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Current time:0:00Total duration:3:51

Video transcript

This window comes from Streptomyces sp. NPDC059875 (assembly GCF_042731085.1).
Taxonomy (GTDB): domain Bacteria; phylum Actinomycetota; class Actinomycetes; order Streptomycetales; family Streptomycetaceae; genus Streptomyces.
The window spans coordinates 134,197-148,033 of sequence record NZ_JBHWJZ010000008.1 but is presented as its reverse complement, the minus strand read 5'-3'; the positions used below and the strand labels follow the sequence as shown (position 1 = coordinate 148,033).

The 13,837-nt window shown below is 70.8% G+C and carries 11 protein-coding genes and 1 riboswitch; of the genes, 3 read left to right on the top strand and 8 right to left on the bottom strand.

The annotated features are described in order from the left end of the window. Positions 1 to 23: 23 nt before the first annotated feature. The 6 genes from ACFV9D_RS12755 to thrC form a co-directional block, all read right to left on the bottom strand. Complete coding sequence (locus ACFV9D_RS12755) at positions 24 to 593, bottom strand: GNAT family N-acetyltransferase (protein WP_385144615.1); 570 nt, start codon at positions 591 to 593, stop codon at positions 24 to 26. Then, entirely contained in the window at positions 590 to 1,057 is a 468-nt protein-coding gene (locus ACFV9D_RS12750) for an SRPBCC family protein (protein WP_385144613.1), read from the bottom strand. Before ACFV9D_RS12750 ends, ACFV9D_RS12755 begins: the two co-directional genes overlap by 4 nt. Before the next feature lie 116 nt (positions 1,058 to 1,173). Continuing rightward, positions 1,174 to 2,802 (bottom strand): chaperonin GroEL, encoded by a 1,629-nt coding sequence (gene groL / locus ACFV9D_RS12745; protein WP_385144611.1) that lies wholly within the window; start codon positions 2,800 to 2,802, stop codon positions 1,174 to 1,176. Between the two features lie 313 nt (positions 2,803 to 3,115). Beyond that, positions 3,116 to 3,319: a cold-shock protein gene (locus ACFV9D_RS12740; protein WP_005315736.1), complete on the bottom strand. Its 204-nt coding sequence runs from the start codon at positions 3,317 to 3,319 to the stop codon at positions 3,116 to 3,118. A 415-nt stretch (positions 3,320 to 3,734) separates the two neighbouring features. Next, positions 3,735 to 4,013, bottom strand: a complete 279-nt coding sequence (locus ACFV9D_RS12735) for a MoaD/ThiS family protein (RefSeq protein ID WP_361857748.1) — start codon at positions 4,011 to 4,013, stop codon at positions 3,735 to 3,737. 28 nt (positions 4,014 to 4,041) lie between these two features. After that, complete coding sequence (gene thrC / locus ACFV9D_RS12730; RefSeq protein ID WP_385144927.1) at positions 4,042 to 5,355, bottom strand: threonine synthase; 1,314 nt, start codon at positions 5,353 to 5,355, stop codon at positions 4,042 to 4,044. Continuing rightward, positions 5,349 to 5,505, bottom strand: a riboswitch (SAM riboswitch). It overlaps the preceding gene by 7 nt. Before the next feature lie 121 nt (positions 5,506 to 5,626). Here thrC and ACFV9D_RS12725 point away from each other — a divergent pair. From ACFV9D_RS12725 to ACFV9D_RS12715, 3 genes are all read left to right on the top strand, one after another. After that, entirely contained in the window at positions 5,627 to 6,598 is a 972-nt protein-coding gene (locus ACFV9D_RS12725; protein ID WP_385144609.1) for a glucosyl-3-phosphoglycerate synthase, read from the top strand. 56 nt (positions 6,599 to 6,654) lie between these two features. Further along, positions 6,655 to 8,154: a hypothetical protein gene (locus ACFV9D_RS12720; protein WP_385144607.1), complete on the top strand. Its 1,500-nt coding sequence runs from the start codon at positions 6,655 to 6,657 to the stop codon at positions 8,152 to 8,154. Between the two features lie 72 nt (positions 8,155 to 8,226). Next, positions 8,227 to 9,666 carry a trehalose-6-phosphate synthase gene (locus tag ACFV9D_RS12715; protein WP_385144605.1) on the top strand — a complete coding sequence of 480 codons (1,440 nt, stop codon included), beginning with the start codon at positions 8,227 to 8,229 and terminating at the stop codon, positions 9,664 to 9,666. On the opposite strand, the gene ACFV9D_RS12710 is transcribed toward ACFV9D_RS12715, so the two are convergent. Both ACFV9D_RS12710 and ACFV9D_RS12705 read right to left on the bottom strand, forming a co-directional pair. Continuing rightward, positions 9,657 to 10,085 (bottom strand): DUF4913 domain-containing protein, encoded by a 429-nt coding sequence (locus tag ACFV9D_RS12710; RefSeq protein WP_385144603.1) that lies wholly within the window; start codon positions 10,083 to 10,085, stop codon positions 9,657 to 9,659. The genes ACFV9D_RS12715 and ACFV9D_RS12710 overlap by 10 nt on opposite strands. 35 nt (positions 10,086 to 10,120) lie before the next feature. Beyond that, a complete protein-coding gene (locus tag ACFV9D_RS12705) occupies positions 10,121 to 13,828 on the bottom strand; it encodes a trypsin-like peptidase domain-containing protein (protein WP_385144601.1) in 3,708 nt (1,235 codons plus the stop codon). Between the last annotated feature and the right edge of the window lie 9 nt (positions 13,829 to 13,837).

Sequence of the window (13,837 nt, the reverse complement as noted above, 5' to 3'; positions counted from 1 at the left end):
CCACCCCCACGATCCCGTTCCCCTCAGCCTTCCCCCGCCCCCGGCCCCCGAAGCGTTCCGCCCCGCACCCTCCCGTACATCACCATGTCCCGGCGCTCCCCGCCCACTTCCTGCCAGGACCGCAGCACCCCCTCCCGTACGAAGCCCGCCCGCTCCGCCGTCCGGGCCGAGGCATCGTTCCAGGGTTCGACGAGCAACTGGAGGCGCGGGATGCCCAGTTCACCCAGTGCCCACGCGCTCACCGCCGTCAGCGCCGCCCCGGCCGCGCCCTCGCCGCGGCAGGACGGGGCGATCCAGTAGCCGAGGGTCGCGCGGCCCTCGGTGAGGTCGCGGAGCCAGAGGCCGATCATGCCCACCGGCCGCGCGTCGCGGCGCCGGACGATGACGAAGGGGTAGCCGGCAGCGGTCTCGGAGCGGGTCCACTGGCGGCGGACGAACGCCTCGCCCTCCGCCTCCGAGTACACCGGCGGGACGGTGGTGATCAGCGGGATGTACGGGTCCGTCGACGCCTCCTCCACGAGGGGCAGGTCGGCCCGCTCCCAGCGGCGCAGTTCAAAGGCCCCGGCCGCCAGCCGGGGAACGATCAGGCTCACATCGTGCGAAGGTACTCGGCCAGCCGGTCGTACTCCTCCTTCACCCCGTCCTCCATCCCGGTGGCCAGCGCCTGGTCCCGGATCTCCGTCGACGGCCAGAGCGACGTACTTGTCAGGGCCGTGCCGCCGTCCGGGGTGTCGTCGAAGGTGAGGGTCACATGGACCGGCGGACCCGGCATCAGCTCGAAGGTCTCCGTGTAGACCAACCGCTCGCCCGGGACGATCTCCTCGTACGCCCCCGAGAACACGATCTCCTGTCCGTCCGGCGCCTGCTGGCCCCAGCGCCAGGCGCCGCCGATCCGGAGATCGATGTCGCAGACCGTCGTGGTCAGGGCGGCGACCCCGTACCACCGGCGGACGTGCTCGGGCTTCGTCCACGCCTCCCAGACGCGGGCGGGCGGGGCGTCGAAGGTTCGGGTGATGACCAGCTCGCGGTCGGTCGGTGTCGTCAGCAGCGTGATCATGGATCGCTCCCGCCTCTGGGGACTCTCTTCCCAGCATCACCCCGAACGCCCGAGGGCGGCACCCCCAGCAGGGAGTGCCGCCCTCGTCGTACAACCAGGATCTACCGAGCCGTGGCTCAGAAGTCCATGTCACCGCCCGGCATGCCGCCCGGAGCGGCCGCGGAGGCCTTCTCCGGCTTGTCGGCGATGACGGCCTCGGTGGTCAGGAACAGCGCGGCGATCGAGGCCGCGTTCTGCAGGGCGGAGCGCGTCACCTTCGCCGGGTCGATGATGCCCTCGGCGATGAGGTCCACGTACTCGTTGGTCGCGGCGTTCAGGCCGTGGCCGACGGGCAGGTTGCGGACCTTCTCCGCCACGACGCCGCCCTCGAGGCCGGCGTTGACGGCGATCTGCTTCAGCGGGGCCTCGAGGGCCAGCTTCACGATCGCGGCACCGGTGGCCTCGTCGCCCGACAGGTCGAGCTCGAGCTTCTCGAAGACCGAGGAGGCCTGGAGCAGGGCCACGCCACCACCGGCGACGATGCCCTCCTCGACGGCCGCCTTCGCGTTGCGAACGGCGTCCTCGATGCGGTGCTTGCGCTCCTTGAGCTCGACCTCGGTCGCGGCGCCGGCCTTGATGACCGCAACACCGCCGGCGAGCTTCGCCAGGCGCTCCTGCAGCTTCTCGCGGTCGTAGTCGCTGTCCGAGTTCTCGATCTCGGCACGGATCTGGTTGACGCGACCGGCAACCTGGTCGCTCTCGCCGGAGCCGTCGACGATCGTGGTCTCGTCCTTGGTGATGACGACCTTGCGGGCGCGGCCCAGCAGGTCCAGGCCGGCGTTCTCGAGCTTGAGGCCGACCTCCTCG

let's say that we've got company a over here and it takes out a 1 million dollar loan takes out a 1 million dollar loan it plays a variable interest rate on that loan it pays LIBOR LIBOR plus 2 percent and LIBOR stands for London interbank offer rate it's one of the major benchmarks for variable interest rates and so it pays that to some lender this is the person who lent company a the money it pays them a variable interest rate every period so for example in period 1 if LIBOR if LIBOR is at 5% then in that period company a will pay 7% or $70,000 to the lender in that period in period 2 if LIBOR goes let's say LIBOR goes down a little bit to 4% then Company A is going to pay 4 plus 2 which is 6% or 6% which is $60,000 in interest $60,000 in interest let's say that we have another company Company B right over here it also borrows $1,000,000 but it bars it at a fixed rate let's say it borrows it at a fixed rate of 8% 8% fixed interest rate so in each period regardless of what happens to LIBOR what any other benchmark and so this is to probably another lender a different lender than the person that I borrowed it from and it could be a bank or it might be another company or an investor of some kind we will call this lender 1 and lender 2 so regardless of the period right now Company B will pay 8% of 1 million dollars in each period and that which is about $80,000 or exactly $80,000 each period now let's say that neither of these parties are really happy with that situation Company A doesn't like the variability the unpredictability in what happens to LIBOR and they so they don't they can't plan for how much they have to pay Company B feels like they're overpaying for interest they feel like wow the people who are doing variable interest rates they're paying a less amount of interest every every period and maybe they also Company B also thinks that interest rates are going to go down or that short term or that variable rate is going to go down LIBOR is going to go down so that's an even a bigger why they want to become a variable rate borrower so what they can do and they neither of them can get out of these lending agreements but what they can do is agree to essentially swap some or all of their interest rate payments so for example they can enter into an agreement and this would be called an interest rate swap where company a company a agrees to pay B maybe let's let's make up a number here seven percent on a notional notional one million dollar loan so no the 1 million dollars will never change hands but company a agrees to pay B seven percent of that notional one million dollars or seventy thousand per period and in return in return Company B Company B agrees to pay a a variable rate let's say it's LIBOR let's say it's LIBOR plus one percent right over here and this little agreement and they agree they would agree to do this for some amount and once again this is live where plus one percent on a notional on a notional one million and that word notional just means that that 1 million will never change hands that they're just going to exchange the interest payments on 1 million dollars and this Agreement right over here this Agreement right over here is called an interest rate swap and I'll leave you there in the next video we'll actually go through the mechanics to see that a is truly now paying is truly now paying a fixed rate when you put in all of their different payments into both the swap and the lender and Company B after entering into this swap agreement is now really paying a variable interest rate